New Miami Dade Advisory Board Focused On Addressing Biscayne Bay Pollution And Water Quality Problems | Biscayne Key

The new advisory board formed three weeks ago to help Miami-Dade County focus on implementing meaningful action to clean up pollution in Biscayne Bay – = – who is responsible for fish kills and from the death of vast expanses of underwater meadows – has its work cut out for it.

The recommendations made by the Biscayne Bay Watershed Management Advisory Council impact all residents of the county. Its mission is to help the county do what is necessary to save the troubled bay.

The board’s top priority – helping secure state funding for a septic tank to sewer conversion project – will have a direct impact on Key Biscayne, which has 28 unconverted homes.

A septic system serves as an on-site wastewater treatment system in places where public sewers are not available. One-third of all homes in Florida, about 1.6 million homes, use septic systems. Key Biscayne management is working with the county to help convert the 28 houses in the village.

The advisory group, which will eventually number 21 members, met three weeks ago to begin crafting a plan that Miami-Dade Mayor Daniella Levine Cava and county commissioners can adopt to address pollution concerns and improve the quality of the bay’s water.

Other water bodies targeted for improvement are the Miami River, Biscayne Canal, and the Little River.

Key Biscayne Mayor Michael Davey told Islander News the village will be affected by the board’s decisions, particularly the fact that 28 homes have yet to be converted from the septic tank to the sewer.

“We are very careful with Biscayne Bay and want to make sure that we are doing the best way to protect and improve it,” said the mayor. “Conversion is a big issue facing the village and doing what we can do to make it happen. “

Village Councilor Edward London said the village did not have authority to enforce Miami-Dade County’s septic to sewer conversion bylaws, but was in communication with the county.

“In Key Biscayne we have homeowners who haven’t converted to sewers and a few houses are coming out,” he said. “The village… will remain in communication with the county to enforce it as soon as possible.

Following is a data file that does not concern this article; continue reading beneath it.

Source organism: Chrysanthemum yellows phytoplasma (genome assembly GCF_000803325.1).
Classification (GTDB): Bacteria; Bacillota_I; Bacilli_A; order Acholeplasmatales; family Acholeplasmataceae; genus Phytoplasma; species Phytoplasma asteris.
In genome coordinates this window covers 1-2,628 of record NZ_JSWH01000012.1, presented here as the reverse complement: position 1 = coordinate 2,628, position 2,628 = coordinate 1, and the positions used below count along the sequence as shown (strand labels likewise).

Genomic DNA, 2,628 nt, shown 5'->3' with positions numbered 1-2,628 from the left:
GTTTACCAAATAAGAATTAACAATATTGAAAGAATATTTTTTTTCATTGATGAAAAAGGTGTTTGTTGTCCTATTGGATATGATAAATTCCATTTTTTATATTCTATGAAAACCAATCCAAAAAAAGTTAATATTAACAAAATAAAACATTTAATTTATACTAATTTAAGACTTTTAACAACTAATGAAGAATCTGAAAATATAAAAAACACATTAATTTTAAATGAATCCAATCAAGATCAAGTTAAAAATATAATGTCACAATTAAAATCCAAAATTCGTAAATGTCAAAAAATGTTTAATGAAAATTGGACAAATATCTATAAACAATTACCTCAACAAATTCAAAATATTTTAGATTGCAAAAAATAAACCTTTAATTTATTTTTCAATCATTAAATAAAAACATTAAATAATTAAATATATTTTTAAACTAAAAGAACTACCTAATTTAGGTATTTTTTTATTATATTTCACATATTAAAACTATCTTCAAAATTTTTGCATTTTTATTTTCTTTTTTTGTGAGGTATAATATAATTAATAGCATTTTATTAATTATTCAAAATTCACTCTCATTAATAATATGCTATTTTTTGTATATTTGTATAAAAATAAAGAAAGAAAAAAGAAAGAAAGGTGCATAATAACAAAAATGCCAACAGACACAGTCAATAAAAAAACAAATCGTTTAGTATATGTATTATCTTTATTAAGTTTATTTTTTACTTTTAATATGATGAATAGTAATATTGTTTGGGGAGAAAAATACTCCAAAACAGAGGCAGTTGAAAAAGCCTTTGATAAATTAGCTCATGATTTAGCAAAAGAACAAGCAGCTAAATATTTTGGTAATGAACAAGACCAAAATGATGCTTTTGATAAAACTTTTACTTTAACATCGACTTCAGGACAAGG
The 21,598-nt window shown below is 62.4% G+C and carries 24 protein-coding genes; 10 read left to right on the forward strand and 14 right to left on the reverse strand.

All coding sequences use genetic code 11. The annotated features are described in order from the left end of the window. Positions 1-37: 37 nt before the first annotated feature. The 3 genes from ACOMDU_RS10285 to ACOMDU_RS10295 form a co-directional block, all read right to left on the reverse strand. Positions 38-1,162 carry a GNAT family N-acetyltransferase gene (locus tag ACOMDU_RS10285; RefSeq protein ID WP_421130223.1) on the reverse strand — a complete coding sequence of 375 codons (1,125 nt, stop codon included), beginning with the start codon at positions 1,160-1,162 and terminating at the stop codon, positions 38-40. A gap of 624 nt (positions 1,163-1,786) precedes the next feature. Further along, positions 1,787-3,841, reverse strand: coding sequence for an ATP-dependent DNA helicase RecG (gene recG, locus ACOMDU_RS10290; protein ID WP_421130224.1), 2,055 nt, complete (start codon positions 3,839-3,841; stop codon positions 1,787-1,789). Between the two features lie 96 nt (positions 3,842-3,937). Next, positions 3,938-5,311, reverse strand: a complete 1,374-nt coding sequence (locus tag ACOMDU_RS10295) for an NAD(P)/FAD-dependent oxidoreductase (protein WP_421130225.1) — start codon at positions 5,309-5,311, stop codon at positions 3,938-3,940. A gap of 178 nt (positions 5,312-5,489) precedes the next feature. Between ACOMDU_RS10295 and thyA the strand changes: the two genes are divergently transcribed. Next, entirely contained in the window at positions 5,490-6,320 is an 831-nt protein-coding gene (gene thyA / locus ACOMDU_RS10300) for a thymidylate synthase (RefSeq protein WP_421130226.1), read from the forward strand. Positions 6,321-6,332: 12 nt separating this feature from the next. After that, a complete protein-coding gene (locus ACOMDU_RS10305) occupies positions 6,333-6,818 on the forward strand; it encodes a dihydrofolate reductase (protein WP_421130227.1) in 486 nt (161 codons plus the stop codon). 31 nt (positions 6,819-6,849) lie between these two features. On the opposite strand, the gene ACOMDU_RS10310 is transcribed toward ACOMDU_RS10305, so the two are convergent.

One method that is gaining traction in the United States to help solve water quality problems is to seed waterways to grow shellfish, said Joshua Reitsma, marine specialist with the Woods Hole Sea Grant Program and Cape Cod Cooperative Extension. Shellfish like oysters reduce nitrogen levels in the water. They also work quickly and cost less than building sewers and wastewater treatment systems that could cost billions of dollars, he said.

A local citizen scientist is seriously involved in the Biscane Bay clean-up effort.

Alberto Aran, a citizen-scientist from South Florida, advocates the mollusc cleaning method through the work of his organization, Watershed Action Lab. His nonprofit is recruiting citizen scientists to help restore health to the watershed.

On December 16, Aran was a guest speaker at a presentation on Restoring Biological Filtration in the Bay hosted by the Key Biscayne Community Foundation and the Key Biscayne Citizens Science Group.

Aran said that by involving residents and promoting soil health and improving water quality, we can regenerate habitats, recharge aquifers, combat saltwater intrusion, and strengthen water quality. resilience in the face of future challenges.

As an example, he said that after toxic algae blooms in 2020 and massive fish deaths, his group launched a native oyster restoration project for Biscayne Bay. They raised $ 15,000 for the project.

“Biscayne Bay is a great mountain to climb,” said Aran, noting the cleanup could take years.

Oysters are essential tools in the cleaning effort. Aran said they are effective filter feeders that help remove excess nitrogen from the waters by incorporating it into their shells and tissues as they grow. Adult oysters can filter up to 50 gallons per day, and one oyster can make 100 million babies per year, he said.

Nitrogen is an essential nutrient for plants and animals, but too much nitrogen – usually from fertilizer runoff and septic tanks – accelerates algae growth, which in turn overwhelms plants. water and ultimately reduces oxygen levels.

Aran encourages people to get involved in the effort to clean up the area’s waters. “Anyone can be a citizen scientist,” he said. “You don’t have to be a politician to help heal our berry. “


Members of the Biscayne Bay Watershed Management Advisory Council include:

Miami-Dade County Commissioners Danielle Cohen Higgins, Jean Monestime and Rebeca Sosa; Vince Lago, Mayor of Coral Gables; North Bay Village Commissioner Rachel Streitfeld and Miami Shores Board Member Crystal Wager; Brett Bibeau, Miami River Commission representative, Todd Crowl of Florida International University; Diego Lirman of the University of Miami; Joan Browder of the National Oceanic and Atmospheric Administration; Erik Stabenau from Biscayne National Park; Julissa Kepner, of the Greater Miami Visitors and Convention Bureau; Spencer Crowley, representing the Builders Association of South Florida; Jannek Cederberg, Florida Engineers Society-Miami; Gerald C. McGinley Jr., of the Marine Council; John L. Alger, representing the Dade County Farm Bureau; Roberto Torres, Nature Conservancy; and Dave Doebler from the Biscayne Bay Marine Health Coalition.

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